In this and other books, Warren brings history to life through interviews with people who lived through important times and events. Readers hear directly from Lee Nailling, who rode an orphan train to Texas in 1926 along with his two brothers. He was one of more than 200,000 children sent from the East Coast between 1859 to 1929 to be taken in by Midwestern families. Many of the children, who didn’t know if they’d be treated as family members or as servants, had parents who couldn’t afford to care for them. Nailling’s memories describe the journey and the agony of being sent to different homes from his brothers. Warren balances his personal saga with a general history of the orphan trains. Although the ending for Nailling was relatively happy, readers will sympathize with the plights and fears of the orphans. Well-chosen details, apt quotations, and black-and-white photographs add to the engaging narrative.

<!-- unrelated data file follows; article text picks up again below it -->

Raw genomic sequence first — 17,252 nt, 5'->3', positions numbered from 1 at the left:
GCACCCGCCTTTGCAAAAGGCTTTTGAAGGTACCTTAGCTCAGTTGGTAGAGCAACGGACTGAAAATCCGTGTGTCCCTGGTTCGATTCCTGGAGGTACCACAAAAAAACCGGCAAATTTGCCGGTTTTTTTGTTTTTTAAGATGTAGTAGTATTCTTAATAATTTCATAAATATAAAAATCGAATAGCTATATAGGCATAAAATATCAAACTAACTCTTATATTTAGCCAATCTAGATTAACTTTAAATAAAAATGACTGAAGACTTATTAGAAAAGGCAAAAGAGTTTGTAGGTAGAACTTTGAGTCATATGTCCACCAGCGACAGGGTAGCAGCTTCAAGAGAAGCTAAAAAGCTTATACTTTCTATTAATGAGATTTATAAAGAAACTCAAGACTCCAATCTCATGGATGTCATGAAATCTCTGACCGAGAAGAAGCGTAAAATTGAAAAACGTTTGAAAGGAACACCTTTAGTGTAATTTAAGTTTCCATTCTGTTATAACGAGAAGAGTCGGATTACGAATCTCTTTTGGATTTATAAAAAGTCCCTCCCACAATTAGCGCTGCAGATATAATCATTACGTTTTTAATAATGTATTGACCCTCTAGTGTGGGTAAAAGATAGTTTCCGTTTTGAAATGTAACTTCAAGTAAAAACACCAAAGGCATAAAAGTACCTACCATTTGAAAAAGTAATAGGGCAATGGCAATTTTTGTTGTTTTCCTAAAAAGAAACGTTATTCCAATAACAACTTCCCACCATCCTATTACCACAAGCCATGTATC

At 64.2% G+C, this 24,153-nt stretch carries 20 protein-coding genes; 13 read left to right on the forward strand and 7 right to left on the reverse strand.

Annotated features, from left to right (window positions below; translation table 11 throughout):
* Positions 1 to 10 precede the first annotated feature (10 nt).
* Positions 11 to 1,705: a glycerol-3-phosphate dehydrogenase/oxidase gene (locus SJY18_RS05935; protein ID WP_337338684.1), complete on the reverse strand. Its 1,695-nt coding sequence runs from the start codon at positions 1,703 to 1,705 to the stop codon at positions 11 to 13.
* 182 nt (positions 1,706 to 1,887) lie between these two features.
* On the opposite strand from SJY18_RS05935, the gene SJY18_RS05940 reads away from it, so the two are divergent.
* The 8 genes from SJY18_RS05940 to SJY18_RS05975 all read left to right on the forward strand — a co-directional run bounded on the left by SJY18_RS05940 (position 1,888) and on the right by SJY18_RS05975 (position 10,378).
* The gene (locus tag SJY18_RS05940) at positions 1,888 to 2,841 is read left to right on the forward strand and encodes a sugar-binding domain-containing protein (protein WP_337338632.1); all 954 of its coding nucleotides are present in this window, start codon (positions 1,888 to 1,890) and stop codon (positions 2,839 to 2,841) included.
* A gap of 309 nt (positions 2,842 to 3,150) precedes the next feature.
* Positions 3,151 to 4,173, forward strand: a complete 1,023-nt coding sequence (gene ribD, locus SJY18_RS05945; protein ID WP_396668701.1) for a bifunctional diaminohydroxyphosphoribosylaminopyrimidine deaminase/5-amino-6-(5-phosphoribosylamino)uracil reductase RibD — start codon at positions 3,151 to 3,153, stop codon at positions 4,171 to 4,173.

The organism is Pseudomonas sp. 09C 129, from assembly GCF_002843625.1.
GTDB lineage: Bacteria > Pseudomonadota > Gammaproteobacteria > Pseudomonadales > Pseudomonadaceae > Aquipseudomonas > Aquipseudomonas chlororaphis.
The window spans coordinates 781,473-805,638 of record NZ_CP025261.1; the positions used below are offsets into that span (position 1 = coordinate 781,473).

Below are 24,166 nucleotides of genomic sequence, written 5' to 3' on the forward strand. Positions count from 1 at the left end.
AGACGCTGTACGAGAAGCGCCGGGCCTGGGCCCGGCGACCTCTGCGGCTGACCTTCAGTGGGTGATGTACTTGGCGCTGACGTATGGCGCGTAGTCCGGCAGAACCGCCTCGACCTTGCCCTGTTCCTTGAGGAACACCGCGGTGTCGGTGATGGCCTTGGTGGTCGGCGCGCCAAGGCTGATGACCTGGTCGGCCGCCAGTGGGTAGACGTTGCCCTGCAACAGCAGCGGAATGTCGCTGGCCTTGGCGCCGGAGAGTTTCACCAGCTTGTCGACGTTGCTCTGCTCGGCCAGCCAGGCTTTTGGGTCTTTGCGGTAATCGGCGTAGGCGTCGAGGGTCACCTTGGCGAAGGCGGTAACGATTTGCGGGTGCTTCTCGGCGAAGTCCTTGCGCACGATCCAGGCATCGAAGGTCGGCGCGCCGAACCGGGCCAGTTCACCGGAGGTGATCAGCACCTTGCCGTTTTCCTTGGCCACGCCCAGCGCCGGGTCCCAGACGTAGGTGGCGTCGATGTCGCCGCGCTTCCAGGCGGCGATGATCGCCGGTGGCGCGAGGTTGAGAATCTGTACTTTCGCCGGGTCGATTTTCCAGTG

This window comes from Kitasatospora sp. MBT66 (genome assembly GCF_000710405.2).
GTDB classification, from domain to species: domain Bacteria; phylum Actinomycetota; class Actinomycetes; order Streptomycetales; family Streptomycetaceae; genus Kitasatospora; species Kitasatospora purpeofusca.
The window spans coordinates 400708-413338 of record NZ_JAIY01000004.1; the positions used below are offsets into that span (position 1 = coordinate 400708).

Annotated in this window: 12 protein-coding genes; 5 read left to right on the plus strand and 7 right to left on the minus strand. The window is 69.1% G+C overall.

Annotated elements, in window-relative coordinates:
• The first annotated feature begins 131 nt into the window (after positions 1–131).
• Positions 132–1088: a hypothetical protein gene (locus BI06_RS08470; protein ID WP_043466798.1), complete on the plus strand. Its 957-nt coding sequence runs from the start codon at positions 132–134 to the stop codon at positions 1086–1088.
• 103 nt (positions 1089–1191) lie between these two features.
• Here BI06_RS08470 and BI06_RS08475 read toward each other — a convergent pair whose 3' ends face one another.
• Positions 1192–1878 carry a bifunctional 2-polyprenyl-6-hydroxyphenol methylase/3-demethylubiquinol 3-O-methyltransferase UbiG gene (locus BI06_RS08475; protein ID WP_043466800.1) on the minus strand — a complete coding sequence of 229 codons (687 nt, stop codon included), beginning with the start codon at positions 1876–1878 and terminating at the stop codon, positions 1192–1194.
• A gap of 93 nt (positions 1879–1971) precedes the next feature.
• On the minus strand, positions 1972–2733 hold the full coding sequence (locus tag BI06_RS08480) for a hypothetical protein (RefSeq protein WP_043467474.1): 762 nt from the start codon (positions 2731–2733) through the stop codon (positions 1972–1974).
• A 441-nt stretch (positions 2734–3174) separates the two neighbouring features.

Fiction Tie-in: Although Karen Cushman is best known for Catherine Called Birdy and The Midwife's Apprentice, she created a memorable protagonist who rides an orphan train in Rodzina. Rodzina is a twelve-year-old Polish-American orphan sent West in 1881 on an orphan train from Chicago. She's a large, angry, kind girl who's scared of what could happen but fiercely determined to make her life better. A great read that incorporates a lot of history, including the orphan trains, immigration, and limited choices for females at that time.